-- The Kettle Rumbles

Tuesday, August 18, 2009

NYTimes: Central Asia Sounds Alarm on Islamic Radicalism

Published: August 18, 2009
Officials in the region fear that homegrown militants may be moving north to take on the area’s brittle governments. [MORE]

-- The Kettle Rumbles

Sunday, August 16, 2009

Asim and Tamreez is fundraising for Friends Of The Citizens Foundation - JustGiving

Asim and Tamreez is fundraising for Friends Of The Citizens Foundation - JustGiving

Posted using ShareThis


A friend's friend is climbing Mt. Kilamanjaro to raise money for the Citizen's Foundation, which builds schools in urban slums in Pakistan. I commend their efforts and hope they achieve their goals!

- The Kettle Rumbles

Awesome Post from Friday Reflections

"I am only one, but I am one. I cannot do everything, but I can do something. And I will not let what I cannot do interfere with what I can do." ~Edward Everett Hale.

-- The Kettle Rumbles

Wednesday, August 12, 2009

News: CAI Annual Fundraiser in (New Brunswick, NJ)

"Central Asia Institute Annual Fundraiser

With Nobel Peace Nominee Greg Mortenson

Nobel Peace Prize Nominee and co-author of Three Cups of Tea, Greg Mortenson shares his humanitarian life’s work at the CAI Fundraiser on October 24, 2009. He is the director of CAI, a 501(c)3 nonprofit that supports community-based education, especially for girls in remote regions of Pakistan and Afghanistan."

[More Details]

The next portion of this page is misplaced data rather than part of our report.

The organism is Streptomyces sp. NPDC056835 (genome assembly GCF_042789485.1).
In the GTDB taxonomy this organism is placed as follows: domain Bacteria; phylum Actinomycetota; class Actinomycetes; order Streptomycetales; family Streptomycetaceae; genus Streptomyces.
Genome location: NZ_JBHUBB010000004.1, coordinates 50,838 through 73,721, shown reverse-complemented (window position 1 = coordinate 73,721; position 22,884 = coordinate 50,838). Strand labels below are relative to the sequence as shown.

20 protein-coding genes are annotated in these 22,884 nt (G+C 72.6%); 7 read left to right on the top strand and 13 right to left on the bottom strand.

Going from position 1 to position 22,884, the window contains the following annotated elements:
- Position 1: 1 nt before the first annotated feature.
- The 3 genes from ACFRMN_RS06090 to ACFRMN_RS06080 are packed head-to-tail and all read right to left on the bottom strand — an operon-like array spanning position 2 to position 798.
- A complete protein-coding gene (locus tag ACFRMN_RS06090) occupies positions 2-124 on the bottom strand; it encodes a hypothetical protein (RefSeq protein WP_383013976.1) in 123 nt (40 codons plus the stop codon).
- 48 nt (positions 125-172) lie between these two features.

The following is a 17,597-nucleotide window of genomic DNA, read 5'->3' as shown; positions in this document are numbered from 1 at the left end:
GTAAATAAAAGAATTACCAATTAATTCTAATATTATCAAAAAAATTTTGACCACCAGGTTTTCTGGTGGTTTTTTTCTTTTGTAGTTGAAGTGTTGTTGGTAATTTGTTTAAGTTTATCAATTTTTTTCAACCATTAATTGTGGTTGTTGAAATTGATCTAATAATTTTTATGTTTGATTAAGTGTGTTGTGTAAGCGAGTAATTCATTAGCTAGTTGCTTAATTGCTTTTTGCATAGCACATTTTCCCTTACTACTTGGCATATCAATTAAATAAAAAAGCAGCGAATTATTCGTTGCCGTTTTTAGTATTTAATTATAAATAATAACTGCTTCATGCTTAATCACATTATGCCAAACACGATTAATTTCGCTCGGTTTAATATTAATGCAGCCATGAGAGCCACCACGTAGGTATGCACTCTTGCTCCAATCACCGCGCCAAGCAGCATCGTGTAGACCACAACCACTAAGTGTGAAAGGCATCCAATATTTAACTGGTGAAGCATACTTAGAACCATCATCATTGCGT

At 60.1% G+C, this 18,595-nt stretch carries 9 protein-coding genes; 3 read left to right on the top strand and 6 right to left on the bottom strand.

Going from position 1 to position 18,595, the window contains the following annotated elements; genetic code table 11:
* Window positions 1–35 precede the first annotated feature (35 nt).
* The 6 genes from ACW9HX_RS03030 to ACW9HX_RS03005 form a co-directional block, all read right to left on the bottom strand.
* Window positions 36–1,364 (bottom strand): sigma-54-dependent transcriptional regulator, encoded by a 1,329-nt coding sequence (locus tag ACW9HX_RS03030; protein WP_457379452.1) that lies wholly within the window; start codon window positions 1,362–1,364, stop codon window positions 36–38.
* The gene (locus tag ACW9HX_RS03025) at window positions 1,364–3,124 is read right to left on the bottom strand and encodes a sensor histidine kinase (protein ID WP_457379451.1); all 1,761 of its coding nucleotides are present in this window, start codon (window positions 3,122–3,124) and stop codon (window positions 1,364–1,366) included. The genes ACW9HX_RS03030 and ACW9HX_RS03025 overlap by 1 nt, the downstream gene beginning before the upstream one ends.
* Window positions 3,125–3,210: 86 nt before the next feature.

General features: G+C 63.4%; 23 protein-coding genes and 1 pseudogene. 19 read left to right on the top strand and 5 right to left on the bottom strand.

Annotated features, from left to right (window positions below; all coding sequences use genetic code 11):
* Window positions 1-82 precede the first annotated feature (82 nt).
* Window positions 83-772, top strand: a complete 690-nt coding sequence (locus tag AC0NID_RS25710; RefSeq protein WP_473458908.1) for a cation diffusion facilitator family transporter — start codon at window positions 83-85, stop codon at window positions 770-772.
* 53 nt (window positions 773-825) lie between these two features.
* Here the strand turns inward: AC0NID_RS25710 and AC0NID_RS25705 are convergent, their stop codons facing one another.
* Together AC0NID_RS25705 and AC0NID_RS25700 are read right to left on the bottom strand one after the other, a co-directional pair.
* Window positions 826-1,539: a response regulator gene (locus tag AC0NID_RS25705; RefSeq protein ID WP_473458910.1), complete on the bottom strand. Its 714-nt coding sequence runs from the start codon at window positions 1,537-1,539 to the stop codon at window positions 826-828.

-- The Kettle Rumbles

Tuesday, August 11, 2009

News Update from Central Asia Institute

'Click the Share button to create links to this email on popular social networking and bookmarking size like Facebook, Twitter, and Digg.'

Shared via AddThis

Someone stole $400 from Kindergarten students! Greg Mortenson has been nominated for a Nobel Peace Prize! Greg also now twitters! 240 schools destroyed in the violence in the Swat region. No CAI schools, but still, a sad result from the struggle between the Pakistani government and the Taliban.

BBC: Anger greets Suu Kyi conviction

Anger greets Suu Kyi conviction

World leaders have reacted with anger and disappointment at the conviction of Burmese pro-democracy leader Aung San Suu Kyi for violating security laws. [MORE]


Not that I like the conviction at all, but 18 months doesn't seem too bad. At least, they didn't do something ridiculous like sentence her to 5+ years under house arrest. She has spent 14 years jailed in either her home or prison. Kinda makes one thankful for the political freedom we enjoy.

-- The Kettle Rumbles

Book Project Update: ...And...We're Back!

Well..kind of. Sorry for the two week hiatus. I've been busy moving into my new place, and I can't exactly be blogging willy nilly at work! I FINALLY get the Internet installed in my new place this weekend. I can't wait to return to the modern society.

Some Details on the book Project:

Book #1 is indeed #1 as it has taken the lead from Book #4 now being on its 4th reader. Book #4 is currently only with its 3rd reader. Book 11 and Book 5 are still in the running with 2 readers tallied so far.

We've raised over $300 so far for the Central Asia Institute. We also managed to help get a donation for "Free the Children."

Thanks so much to our generous readers for their donations and support.

-- The Kettle Rumbles